By Chad Pergram
The House of Representatives formally launches its effort to hold Attorney General Eric Holder
in contempt of Congress Wednesday. While the vote won't come until
Thursday, the mechanics begin Wednesday at 2 pm ET in the House Rules
Garden variety contempt of Congress resolutions are usually
"privileged." That means they come to the House floor automatically and
get an hour of debate. They can't be amended and then the House votes,
yea or nay, to hold whomever in contempt.
However, on this occasion, the floor process will start in the Rules Committee.
Here's why: The House will actually consider two contempt resolutions against Holder.
First of all, the House has the actual "criminal" contempt resolution
that was voted on last week by the House Oversight Committee. If the
House votes for that contempt resolution, the citation is then sent to
the Justice Department
and subsequently to a U.S. Attorney who is asked to look at the case
and try to get an indictment of Holder for not responding to Congress.
But, there's also a "civil" contempt resolution.
This citation was not approved by the Oversight Committee. This second
resolution is interesting because, if adopted, it grants the House to go
to court and ask for an order that the Department of Justice be
compelled to fork over the Fast and Furious documents in question.
The House will then have to vote on both resolutions. It is
conceivable, but not likely, that the House could approve one contempt
resolution and not the other.
Here's what this all means: There will be separate sets of debate on both resolutions, followed by separate votes.
Also, by going to the Rules Committee, the House is able to build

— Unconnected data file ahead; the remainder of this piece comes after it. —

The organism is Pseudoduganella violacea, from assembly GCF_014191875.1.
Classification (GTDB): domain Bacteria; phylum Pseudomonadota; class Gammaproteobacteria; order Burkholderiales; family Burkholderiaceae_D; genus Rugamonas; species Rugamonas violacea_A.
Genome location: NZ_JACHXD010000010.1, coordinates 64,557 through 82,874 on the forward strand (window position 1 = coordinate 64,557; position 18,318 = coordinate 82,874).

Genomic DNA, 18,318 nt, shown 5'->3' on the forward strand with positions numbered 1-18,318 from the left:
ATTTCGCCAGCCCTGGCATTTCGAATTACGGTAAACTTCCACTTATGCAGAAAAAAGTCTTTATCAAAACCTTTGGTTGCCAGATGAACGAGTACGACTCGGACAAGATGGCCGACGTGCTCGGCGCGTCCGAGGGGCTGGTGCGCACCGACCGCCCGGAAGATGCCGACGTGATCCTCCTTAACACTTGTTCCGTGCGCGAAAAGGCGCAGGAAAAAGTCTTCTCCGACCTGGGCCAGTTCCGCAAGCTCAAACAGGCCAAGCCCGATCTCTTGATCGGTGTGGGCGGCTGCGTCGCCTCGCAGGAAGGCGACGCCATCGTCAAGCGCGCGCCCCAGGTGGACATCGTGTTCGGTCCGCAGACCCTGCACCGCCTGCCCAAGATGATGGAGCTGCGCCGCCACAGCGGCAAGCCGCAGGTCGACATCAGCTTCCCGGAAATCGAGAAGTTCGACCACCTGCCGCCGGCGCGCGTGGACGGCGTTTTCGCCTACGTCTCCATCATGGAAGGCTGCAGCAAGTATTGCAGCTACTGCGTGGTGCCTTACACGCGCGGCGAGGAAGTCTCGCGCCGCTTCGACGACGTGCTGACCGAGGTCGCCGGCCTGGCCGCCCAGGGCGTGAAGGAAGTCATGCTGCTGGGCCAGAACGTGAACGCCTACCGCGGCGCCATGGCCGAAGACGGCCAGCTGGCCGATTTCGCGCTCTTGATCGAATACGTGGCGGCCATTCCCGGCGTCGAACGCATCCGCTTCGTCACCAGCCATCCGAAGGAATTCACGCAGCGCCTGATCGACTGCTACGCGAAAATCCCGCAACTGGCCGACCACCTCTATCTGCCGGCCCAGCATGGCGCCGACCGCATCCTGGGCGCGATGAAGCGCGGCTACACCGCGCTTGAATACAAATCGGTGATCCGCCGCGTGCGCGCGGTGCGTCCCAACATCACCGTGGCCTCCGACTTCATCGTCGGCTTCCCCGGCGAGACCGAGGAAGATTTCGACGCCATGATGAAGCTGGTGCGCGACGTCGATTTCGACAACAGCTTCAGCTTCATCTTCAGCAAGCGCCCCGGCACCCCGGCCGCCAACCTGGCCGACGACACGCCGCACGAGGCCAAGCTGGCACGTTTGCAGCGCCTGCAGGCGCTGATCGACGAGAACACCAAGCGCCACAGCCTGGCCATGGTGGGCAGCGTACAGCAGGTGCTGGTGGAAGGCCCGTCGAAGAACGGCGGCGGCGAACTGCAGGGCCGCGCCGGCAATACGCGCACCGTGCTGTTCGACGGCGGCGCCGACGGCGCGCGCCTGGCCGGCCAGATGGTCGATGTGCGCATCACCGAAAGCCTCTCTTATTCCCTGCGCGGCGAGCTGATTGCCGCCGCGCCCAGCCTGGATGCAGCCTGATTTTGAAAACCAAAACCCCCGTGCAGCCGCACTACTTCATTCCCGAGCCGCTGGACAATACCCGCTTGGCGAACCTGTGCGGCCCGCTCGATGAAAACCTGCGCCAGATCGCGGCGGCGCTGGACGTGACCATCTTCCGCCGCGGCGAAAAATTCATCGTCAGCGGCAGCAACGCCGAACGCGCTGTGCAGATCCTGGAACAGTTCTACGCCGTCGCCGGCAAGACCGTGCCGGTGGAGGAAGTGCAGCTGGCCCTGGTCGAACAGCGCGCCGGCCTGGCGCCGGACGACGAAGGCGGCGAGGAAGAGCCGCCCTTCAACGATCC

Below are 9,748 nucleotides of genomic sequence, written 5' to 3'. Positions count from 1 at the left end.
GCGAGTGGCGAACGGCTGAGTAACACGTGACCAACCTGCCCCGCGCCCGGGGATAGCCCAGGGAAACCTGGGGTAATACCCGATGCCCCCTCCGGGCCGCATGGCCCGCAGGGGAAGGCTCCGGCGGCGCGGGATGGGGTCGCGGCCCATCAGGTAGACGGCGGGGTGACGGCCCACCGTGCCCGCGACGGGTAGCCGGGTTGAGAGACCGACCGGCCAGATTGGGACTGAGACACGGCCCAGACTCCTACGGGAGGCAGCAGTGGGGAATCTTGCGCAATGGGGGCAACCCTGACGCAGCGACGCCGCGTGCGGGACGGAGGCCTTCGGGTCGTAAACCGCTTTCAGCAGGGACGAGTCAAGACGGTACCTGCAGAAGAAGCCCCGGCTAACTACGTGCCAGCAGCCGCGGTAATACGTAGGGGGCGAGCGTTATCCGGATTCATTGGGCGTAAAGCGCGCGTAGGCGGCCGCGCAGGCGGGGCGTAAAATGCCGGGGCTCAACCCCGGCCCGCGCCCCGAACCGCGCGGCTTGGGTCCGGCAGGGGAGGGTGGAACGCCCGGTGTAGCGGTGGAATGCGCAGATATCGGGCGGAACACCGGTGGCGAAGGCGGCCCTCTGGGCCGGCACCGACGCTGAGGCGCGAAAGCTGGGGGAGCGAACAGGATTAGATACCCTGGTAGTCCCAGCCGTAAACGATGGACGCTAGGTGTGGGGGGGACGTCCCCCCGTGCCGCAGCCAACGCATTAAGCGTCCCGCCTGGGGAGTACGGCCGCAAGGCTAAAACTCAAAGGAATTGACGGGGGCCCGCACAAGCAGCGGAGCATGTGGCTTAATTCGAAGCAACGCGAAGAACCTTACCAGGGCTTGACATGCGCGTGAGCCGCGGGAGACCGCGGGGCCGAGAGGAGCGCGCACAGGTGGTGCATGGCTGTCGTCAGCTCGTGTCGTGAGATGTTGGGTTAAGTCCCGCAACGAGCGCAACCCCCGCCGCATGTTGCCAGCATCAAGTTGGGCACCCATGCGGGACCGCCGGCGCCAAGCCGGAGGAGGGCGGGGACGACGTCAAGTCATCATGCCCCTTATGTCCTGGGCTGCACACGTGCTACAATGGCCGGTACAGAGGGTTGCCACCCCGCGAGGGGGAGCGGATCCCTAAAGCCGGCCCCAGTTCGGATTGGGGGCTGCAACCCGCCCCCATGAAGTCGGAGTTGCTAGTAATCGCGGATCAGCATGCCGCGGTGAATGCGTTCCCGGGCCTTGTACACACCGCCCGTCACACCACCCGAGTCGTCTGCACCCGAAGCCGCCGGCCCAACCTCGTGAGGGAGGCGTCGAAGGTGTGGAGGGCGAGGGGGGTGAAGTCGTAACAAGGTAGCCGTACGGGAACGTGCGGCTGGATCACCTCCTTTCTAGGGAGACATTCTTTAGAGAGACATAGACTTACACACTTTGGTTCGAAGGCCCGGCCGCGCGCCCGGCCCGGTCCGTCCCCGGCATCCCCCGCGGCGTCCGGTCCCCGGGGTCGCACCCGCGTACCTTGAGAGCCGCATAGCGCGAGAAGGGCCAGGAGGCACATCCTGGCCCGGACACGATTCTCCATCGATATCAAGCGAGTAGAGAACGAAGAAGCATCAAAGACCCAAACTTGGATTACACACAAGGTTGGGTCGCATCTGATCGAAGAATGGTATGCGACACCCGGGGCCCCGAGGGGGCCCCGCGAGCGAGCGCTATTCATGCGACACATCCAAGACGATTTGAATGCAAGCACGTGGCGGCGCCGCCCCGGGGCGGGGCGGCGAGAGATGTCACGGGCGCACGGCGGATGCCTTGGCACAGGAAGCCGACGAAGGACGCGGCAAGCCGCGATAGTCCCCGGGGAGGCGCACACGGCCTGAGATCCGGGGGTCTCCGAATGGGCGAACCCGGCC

into the "rule" (which manages how the body handles the resolutions on
the floor) a provision which prevents the reading of the Oversight and
Government Reform Committee report on Fast and Furious. This is a
time-saver because doing so, according to one senior aide, "would take
Also, by going to the Rules Committee, the House crafts the
guidelines for debate and if any amendments will be in order. They are
unlikely and could be blocked in the Rules Committee tomorrow.
So what does Thursday look like?
It's doubtful that the House will start any of this until 12:30 pm ET at the earliest (at least two hours after the Supreme Court health care ruling...so there's a bit of a reprieve...but not necessarily by design).
The House will have to first debate the "rule." That takes an hour...and then the House votes on the rule.
If they don't adopt the rule, the entire process comes to a screeching halt and Eric Holder is the happiest person in Washington.
If they adopt the rule, debate then starts on the two resolutions.
Again, these will be separate debates. Each debate could take up to two
hours. But we won't know for sure until the Rules Committee crafts its
Then, the House will vote on the two resolutions.
If the House votes yea on either resolution, it is fair to say that Holder has been held in contempt.
Keep in mind that this is a similar process that House Democrats used when the House voted to hold Bush White House Chief of Staff Josh Bolten and White House
Counsel Harriet Miers in contempt in 2008. There are slight
differences. The Democrats velcroed the two resolutions together and
there was only one debate and one vote. Here the Republicans have
separated the two issues, which means there will probably be more debate